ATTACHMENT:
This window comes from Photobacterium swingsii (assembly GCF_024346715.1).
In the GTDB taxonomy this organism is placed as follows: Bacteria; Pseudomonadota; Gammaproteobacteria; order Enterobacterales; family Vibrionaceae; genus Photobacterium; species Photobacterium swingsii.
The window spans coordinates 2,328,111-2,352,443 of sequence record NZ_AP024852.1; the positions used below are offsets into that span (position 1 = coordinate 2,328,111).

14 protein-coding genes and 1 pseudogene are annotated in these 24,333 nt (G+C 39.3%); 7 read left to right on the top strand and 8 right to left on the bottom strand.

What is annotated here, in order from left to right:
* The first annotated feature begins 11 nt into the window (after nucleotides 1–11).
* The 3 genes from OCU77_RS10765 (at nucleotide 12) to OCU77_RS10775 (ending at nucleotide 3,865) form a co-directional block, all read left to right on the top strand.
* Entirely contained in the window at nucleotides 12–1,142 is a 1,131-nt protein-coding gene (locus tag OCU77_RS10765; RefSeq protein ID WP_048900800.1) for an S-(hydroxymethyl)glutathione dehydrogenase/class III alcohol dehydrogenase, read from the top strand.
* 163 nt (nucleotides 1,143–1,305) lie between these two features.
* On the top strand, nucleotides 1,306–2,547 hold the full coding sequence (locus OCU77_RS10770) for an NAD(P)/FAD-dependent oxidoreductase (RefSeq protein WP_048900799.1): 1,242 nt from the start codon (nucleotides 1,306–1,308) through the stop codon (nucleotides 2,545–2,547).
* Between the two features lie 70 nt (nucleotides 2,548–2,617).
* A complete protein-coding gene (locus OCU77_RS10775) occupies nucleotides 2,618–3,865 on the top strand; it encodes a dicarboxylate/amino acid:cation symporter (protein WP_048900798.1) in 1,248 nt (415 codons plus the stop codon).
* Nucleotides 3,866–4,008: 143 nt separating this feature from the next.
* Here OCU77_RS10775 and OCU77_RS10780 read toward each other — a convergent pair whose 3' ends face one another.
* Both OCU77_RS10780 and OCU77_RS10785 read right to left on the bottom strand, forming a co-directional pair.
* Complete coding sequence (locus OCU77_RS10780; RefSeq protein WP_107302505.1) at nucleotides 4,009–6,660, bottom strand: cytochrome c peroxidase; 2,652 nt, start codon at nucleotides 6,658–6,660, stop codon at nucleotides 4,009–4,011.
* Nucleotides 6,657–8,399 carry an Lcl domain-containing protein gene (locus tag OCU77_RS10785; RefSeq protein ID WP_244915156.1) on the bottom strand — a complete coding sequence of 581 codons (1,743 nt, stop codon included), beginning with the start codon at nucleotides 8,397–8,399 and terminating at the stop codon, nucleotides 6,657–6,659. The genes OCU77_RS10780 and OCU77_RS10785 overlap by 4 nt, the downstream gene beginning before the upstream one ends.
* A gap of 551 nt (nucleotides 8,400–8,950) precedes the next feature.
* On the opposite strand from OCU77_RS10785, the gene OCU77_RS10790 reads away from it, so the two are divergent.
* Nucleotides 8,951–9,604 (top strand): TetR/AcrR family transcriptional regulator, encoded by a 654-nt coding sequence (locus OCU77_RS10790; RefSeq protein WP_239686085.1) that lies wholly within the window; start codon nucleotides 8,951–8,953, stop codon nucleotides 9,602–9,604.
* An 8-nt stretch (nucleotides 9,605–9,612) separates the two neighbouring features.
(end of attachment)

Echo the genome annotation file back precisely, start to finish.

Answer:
This window comes from Photobacterium swingsii (assembly GCF_024346715.1).
In the GTDB taxonomy this organism is placed as follows: Bacteria; Pseudomonadota; Gammaproteobacteria; order Enterobacterales; family Vibrionaceae; genus Photobacterium; species Photobacterium swingsii.
The window spans coordinates 2,328,111-2,352,443 of sequence record NZ_AP024852.1; the positions used below are offsets into that span (position 1 = coordinate 2,328,111).

14 protein-coding genes and 1 pseudogene are annotated in these 24,333 nt (G+C 39.3%); 7 read left to right on the top strand and 8 right to left on the bottom strand.

What is annotated here, in order from left to right:
* The first annotated feature begins 11 nt into the window (after nucleotides 1–11).
* The 3 genes from OCU77_RS10765 (at nucleotide 12) to OCU77_RS10775 (ending at nucleotide 3,865) form a co-directional block, all read left to right on the top strand.
* Entirely contained in the window at nucleotides 12–1,142 is a 1,131-nt protein-coding gene (locus tag OCU77_RS10765; RefSeq protein ID WP_048900800.1) for an S-(hydroxymethyl)glutathione dehydrogenase/class III alcohol dehydrogenase, read from the top strand.
* 163 nt (nucleotides 1,143–1,305) lie between these two features.
* On the top strand, nucleotides 1,306–2,547 hold the full coding sequence (locus OCU77_RS10770) for an NAD(P)/FAD-dependent oxidoreductase (RefSeq protein WP_048900799.1): 1,242 nt from the start codon (nucleotides 1,306–1,308) through the stop codon (nucleotides 2,545–2,547).
* Between the two features lie 70 nt (nucleotides 2,548–2,617).
* A complete protein-coding gene (locus OCU77_RS10775) occupies nucleotides 2,618–3,865 on the top strand; it encodes a dicarboxylate/amino acid:cation symporter (protein WP_048900798.1) in 1,248 nt (415 codons plus the stop codon).
* Nucleotides 3,866–4,008: 143 nt separating this feature from the next.
* Here OCU77_RS10775 and OCU77_RS10780 read toward each other — a convergent pair whose 3' ends face one another.
* Both OCU77_RS10780 and OCU77_RS10785 read right to left on the bottom strand, forming a co-directional pair.
* Complete coding sequence (locus OCU77_RS10780; RefSeq protein WP_107302505.1) at nucleotides 4,009–6,660, bottom strand: cytochrome c peroxidase; 2,652 nt, start codon at nucleotides 6,658–6,660, stop codon at nucleotides 4,009–4,011.
* Nucleotides 6,657–8,399 carry an Lcl domain-containing protein gene (locus tag OCU77_RS10785; RefSeq protein ID WP_244915156.1) on the bottom strand — a complete coding sequence of 581 codons (1,743 nt, stop codon included), beginning with the start codon at nucleotides 8,397–8,399 and terminating at the stop codon, nucleotides 6,657–6,659. The genes OCU77_RS10780 and OCU77_RS10785 overlap by 4 nt, the downstream gene beginning before the upstream one ends.
* A gap of 551 nt (nucleotides 8,400–8,950) precedes the next feature.
* On the opposite strand from OCU77_RS10785, the gene OCU77_RS10790 reads away from it, so the two are divergent.
* Nucleotides 8,951–9,604 (top strand): TetR/AcrR family transcriptional regulator, encoded by a 654-nt coding sequence (locus OCU77_RS10790; RefSeq protein WP_239686085.1) that lies wholly within the window; start codon nucleotides 8,951–8,953, stop codon nucleotides 9,602–9,604.
* An 8-nt stretch (nucleotides 9,605–9,612) separates the two neighbouring features.